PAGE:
The Civil Rights Movement

Haley Bolsinger

What was the Civil Rights Movement?

The Civil Rights Movement was the national effort made by black people and their supporters in the 1950s and 1960s to eliminate segregation and gain equal rights. The Civil Rights Movement occurred in 1955-1968.

Earliest contribution to Civil Rights?

The earliest Organization of Civil Rights was the Underground Railroad. The conductor of the underground railroad was Harriet Tubman. Harriet made nineteen record trips to the south during this time period and also freed over 300 slaves.
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Groups Involved In The Civil Rights Movement

*The NAACP (The National Association for the Advancement of Colored People)*

This Group was founded to stop discrimination, segregation and racial violence.


*The SCLC (The Southern Christian Leadership Conference)*

This group brought many civil rights organizations together, and made them into one big organization. This group had "The three basic wants." 1) White americans to speak up for the black community 2) Black Americans were encourage to "Seek Justice and reject all injustice." 3) Everyone who was associated with the SCLC was to accept Non-Violence.


*The SNCC (The Student Nonviolent Coordinating Committee)*

This group was created by 4 African American College Students. They refused to leave a table at a sit-in restaurant, which created a large impact across the country.


*The MIA (The Montgomery Improvement Association)*

This group was made specifically for the desegregation of buses.

What was it like to be a African American during the Civil Rights Movement?

All African Americans were segregated and Discriminated. There were certain places for African Americans to sit on the bus, if a white man did not have a seat, then you were to move and give up your seat for them. There were different waiting rooms for white and black people. White people were always put before black people.

Rosa Parks Bus Boycott

Rosa Parks was a black woman who refused to give up her seat to a white man on December 1, 1955. She arranged the Bus Boycott. The Bus Boycott was accepted and bus segregation laws were proven unconstitutional.
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Civil Rights Acts

The Act of 1964 ended Segregation.


The Act of 1965 aimed to overcome legal barriers at state and local levels.


The Act of 1968 forbid discrimination concerning the sale, rental and financing of housing based on race, religion, national origin and sex.

Important Political Leaders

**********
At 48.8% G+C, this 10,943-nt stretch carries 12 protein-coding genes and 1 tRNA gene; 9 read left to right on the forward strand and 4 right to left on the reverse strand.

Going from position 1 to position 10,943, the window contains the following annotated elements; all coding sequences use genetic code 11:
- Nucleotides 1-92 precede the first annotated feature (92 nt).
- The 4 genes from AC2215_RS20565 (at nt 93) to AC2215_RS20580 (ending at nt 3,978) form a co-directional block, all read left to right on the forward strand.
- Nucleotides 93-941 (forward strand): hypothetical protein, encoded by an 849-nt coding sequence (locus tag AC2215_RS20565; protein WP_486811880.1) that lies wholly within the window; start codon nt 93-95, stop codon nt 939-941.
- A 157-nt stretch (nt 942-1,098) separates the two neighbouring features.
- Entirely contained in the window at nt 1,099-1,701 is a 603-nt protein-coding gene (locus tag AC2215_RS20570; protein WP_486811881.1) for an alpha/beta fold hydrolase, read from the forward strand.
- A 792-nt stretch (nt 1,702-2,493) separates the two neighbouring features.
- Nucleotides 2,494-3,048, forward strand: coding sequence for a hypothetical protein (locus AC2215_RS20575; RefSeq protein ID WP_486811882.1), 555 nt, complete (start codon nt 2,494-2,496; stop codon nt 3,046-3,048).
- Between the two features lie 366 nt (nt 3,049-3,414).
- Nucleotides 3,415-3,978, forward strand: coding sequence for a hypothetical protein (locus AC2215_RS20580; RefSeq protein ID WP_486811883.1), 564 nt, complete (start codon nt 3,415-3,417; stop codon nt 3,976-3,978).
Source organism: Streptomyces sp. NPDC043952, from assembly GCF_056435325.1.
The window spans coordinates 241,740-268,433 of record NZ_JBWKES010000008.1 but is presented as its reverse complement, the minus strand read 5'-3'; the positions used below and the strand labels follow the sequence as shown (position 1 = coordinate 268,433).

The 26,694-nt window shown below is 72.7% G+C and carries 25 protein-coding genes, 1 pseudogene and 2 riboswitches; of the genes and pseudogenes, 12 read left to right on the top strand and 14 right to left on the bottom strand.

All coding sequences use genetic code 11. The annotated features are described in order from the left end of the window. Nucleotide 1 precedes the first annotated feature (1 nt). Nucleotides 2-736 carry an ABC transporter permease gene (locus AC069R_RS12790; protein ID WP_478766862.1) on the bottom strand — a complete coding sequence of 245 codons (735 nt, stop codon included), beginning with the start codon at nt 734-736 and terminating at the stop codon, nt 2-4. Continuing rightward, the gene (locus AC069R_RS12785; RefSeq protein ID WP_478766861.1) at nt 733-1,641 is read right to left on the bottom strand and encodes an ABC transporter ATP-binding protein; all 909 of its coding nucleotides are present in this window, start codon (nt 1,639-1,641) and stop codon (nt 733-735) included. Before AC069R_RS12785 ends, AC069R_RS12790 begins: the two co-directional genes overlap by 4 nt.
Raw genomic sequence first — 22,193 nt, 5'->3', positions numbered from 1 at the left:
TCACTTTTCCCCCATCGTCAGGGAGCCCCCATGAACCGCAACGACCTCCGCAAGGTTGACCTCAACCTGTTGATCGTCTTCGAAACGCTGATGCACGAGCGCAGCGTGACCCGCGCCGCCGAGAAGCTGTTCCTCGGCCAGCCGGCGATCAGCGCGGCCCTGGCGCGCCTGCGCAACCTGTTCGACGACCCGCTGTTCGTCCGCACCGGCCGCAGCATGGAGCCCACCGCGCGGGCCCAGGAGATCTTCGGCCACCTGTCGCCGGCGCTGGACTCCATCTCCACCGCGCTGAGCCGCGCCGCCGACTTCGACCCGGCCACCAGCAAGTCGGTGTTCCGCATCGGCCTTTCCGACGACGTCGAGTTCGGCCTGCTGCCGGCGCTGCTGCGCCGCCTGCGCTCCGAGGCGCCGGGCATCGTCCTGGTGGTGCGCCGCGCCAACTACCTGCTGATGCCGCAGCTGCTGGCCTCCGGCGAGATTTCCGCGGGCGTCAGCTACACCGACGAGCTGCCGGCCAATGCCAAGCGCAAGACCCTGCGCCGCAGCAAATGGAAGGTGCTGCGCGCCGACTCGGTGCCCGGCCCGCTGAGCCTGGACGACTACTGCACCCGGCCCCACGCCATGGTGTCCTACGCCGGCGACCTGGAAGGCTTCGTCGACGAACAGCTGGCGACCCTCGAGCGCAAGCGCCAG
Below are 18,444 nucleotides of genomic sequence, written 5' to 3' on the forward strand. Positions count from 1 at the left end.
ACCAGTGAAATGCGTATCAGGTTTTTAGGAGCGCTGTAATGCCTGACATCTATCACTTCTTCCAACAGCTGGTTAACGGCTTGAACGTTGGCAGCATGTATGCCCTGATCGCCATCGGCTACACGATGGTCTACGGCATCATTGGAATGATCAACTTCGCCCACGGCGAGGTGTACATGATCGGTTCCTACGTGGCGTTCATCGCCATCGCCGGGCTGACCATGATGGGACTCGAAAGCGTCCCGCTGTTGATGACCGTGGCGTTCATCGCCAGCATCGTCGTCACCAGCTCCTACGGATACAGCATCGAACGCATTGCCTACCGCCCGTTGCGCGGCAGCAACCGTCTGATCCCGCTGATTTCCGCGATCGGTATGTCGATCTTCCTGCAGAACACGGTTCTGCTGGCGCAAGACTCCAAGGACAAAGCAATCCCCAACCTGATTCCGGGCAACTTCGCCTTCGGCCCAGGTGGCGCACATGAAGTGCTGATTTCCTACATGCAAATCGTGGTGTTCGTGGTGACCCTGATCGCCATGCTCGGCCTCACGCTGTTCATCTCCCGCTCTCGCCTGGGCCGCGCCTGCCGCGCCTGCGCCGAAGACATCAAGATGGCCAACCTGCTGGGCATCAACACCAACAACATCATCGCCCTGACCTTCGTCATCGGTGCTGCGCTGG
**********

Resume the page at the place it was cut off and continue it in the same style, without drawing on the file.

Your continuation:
One of the first Civil Rights changes was when Abraham Lincoln abolished slavery in the south. President John F. Kennedy had over 70% of African Americans vote for him, they had high expectations for President JFK. President Kennedy was assassinated. President Lyndon Johnson ended up signing the Civil Rights Act. The Civil Rights act outlawed segregation in businesses.

Selma To Montgomery March

There were three marches from Selma to Montgomery. These three marches lead to the voting rights act. The voting rights act was to ensure that African Americans could vote.
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Martin Luther King Jr.

Martin Luther King was a African American Priest. He was non-violent protest to bring social change. He believed that African Americans couldn't win rights with violence. He also gave the "I Have a Dream" speech. King was assassinated on April 4, 1968.
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"I Have A Dream"

This speech was spoken by Martin Luther King Jr. Nearly 250,000 people came to the Lincoln Memorial in Washington D.C. to listen to Martin Luther King Jr on August 28, 1963. All of those people were marching for civil rights.
Martin Luther King, Jr. I Have A Dream Speech

Today

African Americans and Whites are treated equally.
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Picture Citations

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Black and White Hand Shaking. Digital image. Interculturaltalk.org. N.p., n.d. Web.

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Harriet Tubman. Digital image. Http://iipdigital.usembassy.gov/st/english/inbrief/2012/01/201201300779.html#axzz3UmBgkW2L. N.p., n.d. Web.

JFK Official Portrait. Digital image. Http://www.jfklibrary.org/Asset-Viewer/oaPraRSbwEKIuJ2h-Bi2VA.aspx. N.p., n.d. Web.

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McWhorter, Diane. A Dream of Freedom: The Civil Rights Movement from 1954 to 1968. New York: Scholastic, 2004. Print.

Menand, Louis. "The Color of Law." N.p., n.d. Web. 28 Feb. 2015.

Patterson, Charles. The Civil Rights Movement. New York: Facts on File, 1995. Print.

PBS. PBS, n.d. Web. 24 Feb. 2015.

Rosa Parks Statue. Digital image. Www.ideastream.org. N.p., n.d. Web.

Selma to Montgomery March. Digital image. Http://mlk-kpp01.stanford.edu/index.php/encyclopedia/chronologyentry/1965_03_25/. N.p., n.d. Web.

United States President Election. Digital image. Http://en.wikipedia.org/wiki/United_States_presidential_election,_1964. N.p., n.d. Web.